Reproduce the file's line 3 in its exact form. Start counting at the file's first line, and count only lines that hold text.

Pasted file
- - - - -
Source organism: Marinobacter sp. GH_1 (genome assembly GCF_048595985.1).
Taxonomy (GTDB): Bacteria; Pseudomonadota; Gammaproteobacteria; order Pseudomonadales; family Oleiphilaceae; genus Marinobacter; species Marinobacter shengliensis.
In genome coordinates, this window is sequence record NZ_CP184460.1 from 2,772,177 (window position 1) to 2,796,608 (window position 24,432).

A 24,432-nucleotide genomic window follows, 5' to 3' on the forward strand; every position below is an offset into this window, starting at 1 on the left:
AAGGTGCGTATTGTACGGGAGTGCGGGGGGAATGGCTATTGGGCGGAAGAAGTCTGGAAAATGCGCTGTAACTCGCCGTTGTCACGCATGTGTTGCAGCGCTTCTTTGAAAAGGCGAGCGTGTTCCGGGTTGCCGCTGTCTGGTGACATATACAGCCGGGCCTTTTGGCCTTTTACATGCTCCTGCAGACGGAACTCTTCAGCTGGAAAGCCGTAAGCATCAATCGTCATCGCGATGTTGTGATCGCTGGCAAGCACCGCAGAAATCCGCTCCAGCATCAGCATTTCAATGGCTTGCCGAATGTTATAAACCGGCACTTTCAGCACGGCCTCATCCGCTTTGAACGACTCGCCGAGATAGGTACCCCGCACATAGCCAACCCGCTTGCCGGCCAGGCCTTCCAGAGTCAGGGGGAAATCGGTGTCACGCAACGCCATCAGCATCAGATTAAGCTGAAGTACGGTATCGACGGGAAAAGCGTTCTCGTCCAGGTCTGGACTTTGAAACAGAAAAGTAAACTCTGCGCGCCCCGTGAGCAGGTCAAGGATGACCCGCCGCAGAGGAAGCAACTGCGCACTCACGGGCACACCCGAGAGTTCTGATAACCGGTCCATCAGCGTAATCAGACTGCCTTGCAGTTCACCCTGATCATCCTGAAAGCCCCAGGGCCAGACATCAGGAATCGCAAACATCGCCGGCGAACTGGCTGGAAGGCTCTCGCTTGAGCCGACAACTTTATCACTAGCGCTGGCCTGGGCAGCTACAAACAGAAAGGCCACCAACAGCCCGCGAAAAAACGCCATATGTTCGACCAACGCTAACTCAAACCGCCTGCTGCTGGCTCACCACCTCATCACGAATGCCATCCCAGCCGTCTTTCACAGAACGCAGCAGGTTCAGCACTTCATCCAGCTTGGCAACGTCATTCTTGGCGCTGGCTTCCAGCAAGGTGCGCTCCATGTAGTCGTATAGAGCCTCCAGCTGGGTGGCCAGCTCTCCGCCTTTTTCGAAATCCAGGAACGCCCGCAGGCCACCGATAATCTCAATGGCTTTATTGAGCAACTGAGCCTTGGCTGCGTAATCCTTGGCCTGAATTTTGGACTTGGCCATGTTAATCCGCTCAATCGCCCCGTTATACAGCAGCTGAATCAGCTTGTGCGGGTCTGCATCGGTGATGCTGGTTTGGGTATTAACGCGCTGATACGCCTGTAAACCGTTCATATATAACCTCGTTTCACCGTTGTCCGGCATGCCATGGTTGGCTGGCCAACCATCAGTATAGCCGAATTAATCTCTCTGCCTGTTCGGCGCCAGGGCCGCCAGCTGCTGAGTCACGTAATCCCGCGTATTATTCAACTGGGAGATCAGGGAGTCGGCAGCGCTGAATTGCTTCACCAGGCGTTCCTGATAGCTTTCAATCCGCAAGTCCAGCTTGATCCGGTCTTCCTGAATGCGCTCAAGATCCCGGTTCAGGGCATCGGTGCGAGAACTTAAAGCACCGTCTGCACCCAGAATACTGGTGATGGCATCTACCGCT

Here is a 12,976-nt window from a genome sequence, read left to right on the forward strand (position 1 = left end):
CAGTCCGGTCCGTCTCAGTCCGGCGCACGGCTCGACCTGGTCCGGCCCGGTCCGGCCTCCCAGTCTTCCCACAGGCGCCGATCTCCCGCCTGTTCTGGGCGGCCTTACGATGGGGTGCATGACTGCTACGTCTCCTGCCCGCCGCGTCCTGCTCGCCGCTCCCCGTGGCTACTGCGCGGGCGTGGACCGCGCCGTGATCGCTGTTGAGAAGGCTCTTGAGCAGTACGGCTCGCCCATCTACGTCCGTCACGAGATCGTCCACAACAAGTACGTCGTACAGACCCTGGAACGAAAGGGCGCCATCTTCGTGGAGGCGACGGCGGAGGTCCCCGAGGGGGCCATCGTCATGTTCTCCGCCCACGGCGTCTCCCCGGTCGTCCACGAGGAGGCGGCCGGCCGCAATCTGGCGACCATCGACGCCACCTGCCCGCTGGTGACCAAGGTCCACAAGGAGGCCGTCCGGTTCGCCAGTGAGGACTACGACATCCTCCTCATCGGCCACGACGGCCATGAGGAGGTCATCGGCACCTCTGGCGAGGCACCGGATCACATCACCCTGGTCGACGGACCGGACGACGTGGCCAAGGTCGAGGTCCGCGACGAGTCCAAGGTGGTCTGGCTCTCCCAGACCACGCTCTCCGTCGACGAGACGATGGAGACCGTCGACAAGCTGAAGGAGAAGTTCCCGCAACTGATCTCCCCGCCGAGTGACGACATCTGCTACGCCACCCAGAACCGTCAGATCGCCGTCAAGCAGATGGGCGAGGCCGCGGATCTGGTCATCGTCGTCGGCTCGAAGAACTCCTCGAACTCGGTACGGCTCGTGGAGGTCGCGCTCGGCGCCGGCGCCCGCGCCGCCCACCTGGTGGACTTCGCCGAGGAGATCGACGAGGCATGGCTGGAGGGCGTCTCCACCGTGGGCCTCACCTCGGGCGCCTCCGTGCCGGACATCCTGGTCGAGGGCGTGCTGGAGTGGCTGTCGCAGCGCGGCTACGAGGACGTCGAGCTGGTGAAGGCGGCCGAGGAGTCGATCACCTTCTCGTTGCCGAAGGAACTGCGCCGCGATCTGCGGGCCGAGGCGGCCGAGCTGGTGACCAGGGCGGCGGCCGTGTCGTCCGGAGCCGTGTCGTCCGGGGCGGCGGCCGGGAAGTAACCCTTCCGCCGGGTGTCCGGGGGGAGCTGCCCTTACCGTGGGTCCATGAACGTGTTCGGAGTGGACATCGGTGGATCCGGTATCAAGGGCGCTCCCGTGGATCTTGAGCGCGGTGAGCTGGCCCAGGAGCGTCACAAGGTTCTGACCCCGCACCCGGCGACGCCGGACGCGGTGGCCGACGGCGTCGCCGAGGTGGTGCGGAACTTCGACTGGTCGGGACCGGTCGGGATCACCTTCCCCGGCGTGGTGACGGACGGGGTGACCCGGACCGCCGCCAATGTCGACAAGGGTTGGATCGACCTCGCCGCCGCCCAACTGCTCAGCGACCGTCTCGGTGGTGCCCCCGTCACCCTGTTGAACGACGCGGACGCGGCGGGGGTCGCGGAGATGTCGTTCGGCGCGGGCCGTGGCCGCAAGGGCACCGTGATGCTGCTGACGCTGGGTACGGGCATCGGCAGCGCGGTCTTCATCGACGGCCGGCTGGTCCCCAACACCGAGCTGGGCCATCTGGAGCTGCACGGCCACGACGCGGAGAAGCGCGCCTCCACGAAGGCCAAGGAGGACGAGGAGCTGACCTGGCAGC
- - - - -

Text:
In genome coordinates, this window is sequence record NZ_CP184460.1 from 2,772,177 (window position 1) to 2,796,608 (window position 24,432).